Compare any two graphics cards:
GeForce 9800 GTX+ vs Radeon HD 4850 X2 512MB
IntroThe GeForce 9800 GTX+ has clock speeds of 738 MHz on the GPU, and 1100 MHz on the 512 MB of GDDR3 RAM. It features 128 SPUs along with 64 Texture Address Units and 16 Rasterization Operator Units.
Compare all of that to the Radeon HD 4850 X2 512MB, which has a GPU core clock speed of 625 MHz, and 512 MB of GDDR3 RAM running at 993 MHz through a 256-bit bus. It also features 800(160x5) SPUs, 40 Texture Address Units, and 16 ROPs.
Power Usage and Theoretical Benchmarks
Power Consumption (Max TDP)
Theoretically speaking, the Radeon HD 4850 X2 512MB should be a lot faster than the GeForce 9800 GTX+ in general. (explain)
Texel RateThe Radeon HD 4850 X2 512MB is just a bit (about 6%) better at AF than the GeForce 9800 GTX+. (explain)
Pixel RateIf using a high screen resolution is important to you, then the Radeon HD 4850 X2 512MB is the winner, by far. (explain)
Please note that the above 'benchmarks' are all just theoretical - the results were calculated based on the card's specifications, and real-world performance may (and probably will) vary at least a bit.
One or more cards in this comparison are multi-core. This means that their bandwidth, texel and pixel rates are theoretically doubled - this does not mean the card will actually perform twice as fast, but only that it should in theory be able to. Actual game benchmarks will give a more accurate idea of what it's capable of.
Please note that the price comparisons are based on search keywords - sometimes it might show cards with very similar names that are not exactly the same as the one chosen in the comparison. We do try to filter out the wrong results as best we can, though.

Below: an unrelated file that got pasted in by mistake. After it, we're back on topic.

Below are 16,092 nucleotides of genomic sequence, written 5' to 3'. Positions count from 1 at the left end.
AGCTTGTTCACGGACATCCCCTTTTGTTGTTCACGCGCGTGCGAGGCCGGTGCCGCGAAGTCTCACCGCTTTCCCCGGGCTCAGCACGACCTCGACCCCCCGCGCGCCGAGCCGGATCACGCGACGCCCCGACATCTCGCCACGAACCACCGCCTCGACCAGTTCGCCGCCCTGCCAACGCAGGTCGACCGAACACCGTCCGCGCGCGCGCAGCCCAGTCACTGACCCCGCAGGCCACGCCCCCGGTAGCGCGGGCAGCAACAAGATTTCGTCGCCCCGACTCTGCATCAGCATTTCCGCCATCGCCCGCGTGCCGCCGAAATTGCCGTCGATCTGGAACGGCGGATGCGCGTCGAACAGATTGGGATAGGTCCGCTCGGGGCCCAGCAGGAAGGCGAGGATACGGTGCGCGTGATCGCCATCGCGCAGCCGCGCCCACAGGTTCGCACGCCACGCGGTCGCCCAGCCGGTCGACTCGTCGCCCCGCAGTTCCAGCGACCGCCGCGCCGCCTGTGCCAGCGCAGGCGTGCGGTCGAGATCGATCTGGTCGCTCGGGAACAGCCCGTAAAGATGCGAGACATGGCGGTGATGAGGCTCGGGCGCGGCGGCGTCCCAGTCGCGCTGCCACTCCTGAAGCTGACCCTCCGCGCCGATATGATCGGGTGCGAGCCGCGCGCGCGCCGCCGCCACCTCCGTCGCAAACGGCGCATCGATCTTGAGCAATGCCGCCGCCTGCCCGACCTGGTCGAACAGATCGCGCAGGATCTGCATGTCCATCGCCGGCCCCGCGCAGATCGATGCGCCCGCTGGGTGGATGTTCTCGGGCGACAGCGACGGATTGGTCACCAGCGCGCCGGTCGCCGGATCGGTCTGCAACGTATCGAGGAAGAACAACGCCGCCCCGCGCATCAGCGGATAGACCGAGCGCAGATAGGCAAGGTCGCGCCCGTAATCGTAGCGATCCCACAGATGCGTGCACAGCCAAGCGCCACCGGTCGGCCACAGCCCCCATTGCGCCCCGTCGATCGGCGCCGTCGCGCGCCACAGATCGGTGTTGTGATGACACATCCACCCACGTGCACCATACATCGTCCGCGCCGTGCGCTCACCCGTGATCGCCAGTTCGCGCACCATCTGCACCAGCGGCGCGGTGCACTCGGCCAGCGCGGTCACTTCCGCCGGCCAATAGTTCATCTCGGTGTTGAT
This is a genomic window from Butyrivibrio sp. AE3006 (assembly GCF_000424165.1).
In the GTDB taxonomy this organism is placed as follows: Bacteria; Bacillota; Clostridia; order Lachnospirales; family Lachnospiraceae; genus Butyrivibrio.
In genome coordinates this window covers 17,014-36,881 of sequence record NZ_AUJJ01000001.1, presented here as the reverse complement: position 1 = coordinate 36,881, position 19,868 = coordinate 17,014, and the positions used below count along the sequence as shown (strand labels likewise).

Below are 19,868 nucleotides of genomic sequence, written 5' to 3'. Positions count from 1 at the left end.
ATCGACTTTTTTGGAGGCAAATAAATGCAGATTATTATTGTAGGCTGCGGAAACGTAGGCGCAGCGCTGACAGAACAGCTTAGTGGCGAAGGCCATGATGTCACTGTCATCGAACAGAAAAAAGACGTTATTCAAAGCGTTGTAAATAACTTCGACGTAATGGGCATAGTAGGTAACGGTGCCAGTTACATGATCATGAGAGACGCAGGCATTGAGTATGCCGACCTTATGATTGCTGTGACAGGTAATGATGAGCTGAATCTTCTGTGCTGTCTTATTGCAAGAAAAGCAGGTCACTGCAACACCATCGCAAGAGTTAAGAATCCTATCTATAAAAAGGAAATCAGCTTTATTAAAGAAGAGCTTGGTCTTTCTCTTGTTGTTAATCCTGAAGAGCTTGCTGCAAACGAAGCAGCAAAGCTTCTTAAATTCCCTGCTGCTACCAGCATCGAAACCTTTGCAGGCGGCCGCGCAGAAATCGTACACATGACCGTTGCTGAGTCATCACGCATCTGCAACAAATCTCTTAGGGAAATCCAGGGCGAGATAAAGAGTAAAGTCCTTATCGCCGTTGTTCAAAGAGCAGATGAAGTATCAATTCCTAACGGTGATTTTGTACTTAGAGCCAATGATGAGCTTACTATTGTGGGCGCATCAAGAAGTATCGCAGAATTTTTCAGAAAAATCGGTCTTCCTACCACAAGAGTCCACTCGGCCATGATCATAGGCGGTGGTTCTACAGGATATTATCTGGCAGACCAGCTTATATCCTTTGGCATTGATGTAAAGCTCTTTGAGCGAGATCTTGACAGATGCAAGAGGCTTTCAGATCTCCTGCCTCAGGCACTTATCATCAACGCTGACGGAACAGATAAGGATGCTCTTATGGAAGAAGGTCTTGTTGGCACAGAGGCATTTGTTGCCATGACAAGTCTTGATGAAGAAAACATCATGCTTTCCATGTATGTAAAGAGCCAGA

Memory Bandwidth: Bandwidth is the max amount of data (counted in MB per second) that can be transferred past the external memory interface in a second. It is calculated by multiplying the card's interface width by its memory clock speed. In the case of DDR type memory, the result should be multiplied by 2 again. If DDR5, multiply by 4 instead. The higher the card's memory bandwidth, the better the card will be in general. It especially helps with anti-aliasing, High Dynamic Range and high resolutions.
Texel Rate: Texel rate is the maximum texture map elements (texels) that can be processed per second. This is worked out by multiplying the total texture units of the card by the core clock speed of the chip. The higher this number, the better the graphics card will be at handling texture filtering (anisotropic filtering - AF). It is measured in millions of texels processed in a second.
Pixel Rate: Pixel rate is the most pixels the video card can possibly write to the local memory in a second - measured in millions of pixels per second. Pixel rate is calculated by multiplying the amount of colour ROPs by the the card's clock speed. ROPs (Raster Operations Pipelines - aka Render Output Units) are responsible for outputting the pixels (image) to the screen. The actual pixel fill rate is also dependant on quite a few other factors, especially the memory bandwidth - the lower the bandwidth is, the lower the potential to get to the maximum fill rate.